U.S. stock index futures showed strength in the early hours of Thursday, as bond yields stabilized and traders monitored the release of August retail sales data alongside the commencement of ARM Holdings’ IPO.
Here’s how stock-index futures were performing:
- S&P 500 futures (ES00, 0.34%) climbed 10 points, equivalent to a 0.2% increase, reaching 4527.
- Dow Jones Industrial Average futures (YM00, 0.23%) advanced by 45 points, or 0.1%, reaching 34963.
- Nasdaq 100 futures (NQ00, 0.41%) added 44 points, equivalent to a 0.3% gain, reaching 15596.
In the previous trading session, the market saw the Dow Jones Industrial Average (DJIA) decline by 70 points, or 0.2%, closing at 34576. The S&P 500 (SPX) gained 6 points, a 0.12% increase, closing at 4467, while the Nasdaq Composite (COMP) rose by 40 points, equivalent to a 0.29% gain, closing at 13814.
Market sentiment appeared to be mildly positive early on Thursday, as a decline in government bond yields suggested reduced concerns about the Federal Reserve’s potential interest rate hikes following the latest inflation data. A report released on Wednesday indicated that annual core consumer prices, excluding volatile items like food and energy, had risen by 4.3% in August, down from the previous month’s 4.7% and marking the lowest level in nearly two years.
Henry Allen, a strategist at Deutsche Bank, noted, “After much anticipation, markets mostly took the U.S. CPI release in their stride yesterday, with bonds and equities fairly steady after the release, before a bond rally eventually took hold.”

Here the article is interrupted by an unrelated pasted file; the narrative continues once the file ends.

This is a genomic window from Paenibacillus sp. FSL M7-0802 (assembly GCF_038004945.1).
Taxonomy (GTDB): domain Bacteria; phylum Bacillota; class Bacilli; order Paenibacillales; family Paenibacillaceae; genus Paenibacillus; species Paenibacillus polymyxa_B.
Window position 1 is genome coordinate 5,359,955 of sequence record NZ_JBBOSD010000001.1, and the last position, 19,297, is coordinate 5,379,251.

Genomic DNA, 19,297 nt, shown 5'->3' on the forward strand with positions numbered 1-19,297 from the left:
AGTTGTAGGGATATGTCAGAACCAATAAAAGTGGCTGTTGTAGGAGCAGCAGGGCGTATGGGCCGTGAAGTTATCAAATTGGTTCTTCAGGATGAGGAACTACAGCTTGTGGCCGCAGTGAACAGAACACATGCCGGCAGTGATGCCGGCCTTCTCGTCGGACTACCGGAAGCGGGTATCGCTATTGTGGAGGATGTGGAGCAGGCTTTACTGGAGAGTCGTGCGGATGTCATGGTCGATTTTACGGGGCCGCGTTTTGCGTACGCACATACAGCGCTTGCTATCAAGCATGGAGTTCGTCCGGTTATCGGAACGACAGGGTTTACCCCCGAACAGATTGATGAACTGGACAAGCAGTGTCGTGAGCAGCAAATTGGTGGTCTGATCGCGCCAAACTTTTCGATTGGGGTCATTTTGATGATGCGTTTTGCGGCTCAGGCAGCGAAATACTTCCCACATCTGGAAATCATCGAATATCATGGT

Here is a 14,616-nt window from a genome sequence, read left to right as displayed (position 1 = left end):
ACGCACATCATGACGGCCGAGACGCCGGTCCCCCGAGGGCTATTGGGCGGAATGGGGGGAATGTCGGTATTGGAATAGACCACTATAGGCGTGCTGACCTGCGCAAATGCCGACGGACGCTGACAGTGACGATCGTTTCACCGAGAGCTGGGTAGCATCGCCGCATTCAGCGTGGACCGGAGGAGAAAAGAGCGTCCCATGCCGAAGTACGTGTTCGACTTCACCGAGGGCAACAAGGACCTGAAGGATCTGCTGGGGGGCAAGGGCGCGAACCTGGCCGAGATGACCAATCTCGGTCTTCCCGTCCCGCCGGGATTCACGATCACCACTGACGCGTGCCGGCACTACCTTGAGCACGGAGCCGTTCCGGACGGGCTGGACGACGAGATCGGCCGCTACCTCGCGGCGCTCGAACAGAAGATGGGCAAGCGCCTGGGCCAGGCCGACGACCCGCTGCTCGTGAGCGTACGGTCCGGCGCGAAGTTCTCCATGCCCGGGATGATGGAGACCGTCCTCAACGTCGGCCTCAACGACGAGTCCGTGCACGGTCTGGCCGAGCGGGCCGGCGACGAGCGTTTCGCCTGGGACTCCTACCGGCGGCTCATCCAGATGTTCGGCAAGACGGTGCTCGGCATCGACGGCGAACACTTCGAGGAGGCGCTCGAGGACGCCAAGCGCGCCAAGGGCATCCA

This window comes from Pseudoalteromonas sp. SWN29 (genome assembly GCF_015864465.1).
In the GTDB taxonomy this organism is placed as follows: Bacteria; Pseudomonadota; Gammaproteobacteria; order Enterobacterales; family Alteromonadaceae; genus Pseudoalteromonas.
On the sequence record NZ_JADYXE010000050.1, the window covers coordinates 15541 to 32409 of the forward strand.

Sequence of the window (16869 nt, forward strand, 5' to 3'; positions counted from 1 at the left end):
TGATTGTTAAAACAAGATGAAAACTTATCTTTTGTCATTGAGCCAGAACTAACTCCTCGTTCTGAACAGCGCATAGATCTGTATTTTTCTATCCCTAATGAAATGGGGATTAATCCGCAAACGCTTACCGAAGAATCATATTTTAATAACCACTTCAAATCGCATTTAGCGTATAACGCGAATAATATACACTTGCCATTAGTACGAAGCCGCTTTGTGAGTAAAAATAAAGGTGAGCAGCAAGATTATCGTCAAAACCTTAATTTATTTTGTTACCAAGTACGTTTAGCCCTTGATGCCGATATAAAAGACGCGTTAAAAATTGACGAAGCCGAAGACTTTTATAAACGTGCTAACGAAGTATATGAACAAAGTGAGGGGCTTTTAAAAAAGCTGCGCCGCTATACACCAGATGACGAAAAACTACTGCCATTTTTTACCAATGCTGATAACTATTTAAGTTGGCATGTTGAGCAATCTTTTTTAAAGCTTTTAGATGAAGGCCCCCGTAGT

Markets were currently pricing in a minimal likelihood of the Federal Reserve raising borrowing costs after its meeting next week and remained uncertain about the possibility of a 25 basis point hike in November. Expectations could shift based on the upcoming releases of August producer prices and retail sales data, scheduled for 8:30 a.m. Eastern Time. Other U.S. economic updates slated for Thursday included the weekly initial jobless benefit claims at 8:30 a.m. and July business inventories at 10 a.m.
Investors were also closely watching the opening trading of ARM Holdings (ARM) following the pricing of its IPO at $51 per share, near the upper end of the expected range, giving the U.K.-based company a valuation of $52 billion. A well-received ARM listing was seen as potentially revitalizing the IPO market and bolstering overall bullish sentiment.
Susannah Streeter, head of money and markets at Hargreaves Lansdown, commented, “Given the eagerness from investors, it seems ARM could have pushed for an even higher price, but is playing it safe to try to ensure a surge in the share price once trading gets underway.”
Another potential market-moving event on Thursday was the European Central Bank’s (ECB) policy decision, scheduled for 2:15 p.m. Frankfurt time and 8:15 a.m. Eastern Time. While ECB decisions typically do not have a significant impact on U.S. trading, it was unusual for the market to enter a major central bank meeting without a firm consensus on the outcome. The ECB faced a two-in-three chance of implementing a 25 basis point interest rate hike as it grappled with persistent inflation and slowing economic activity, particularly in Germany.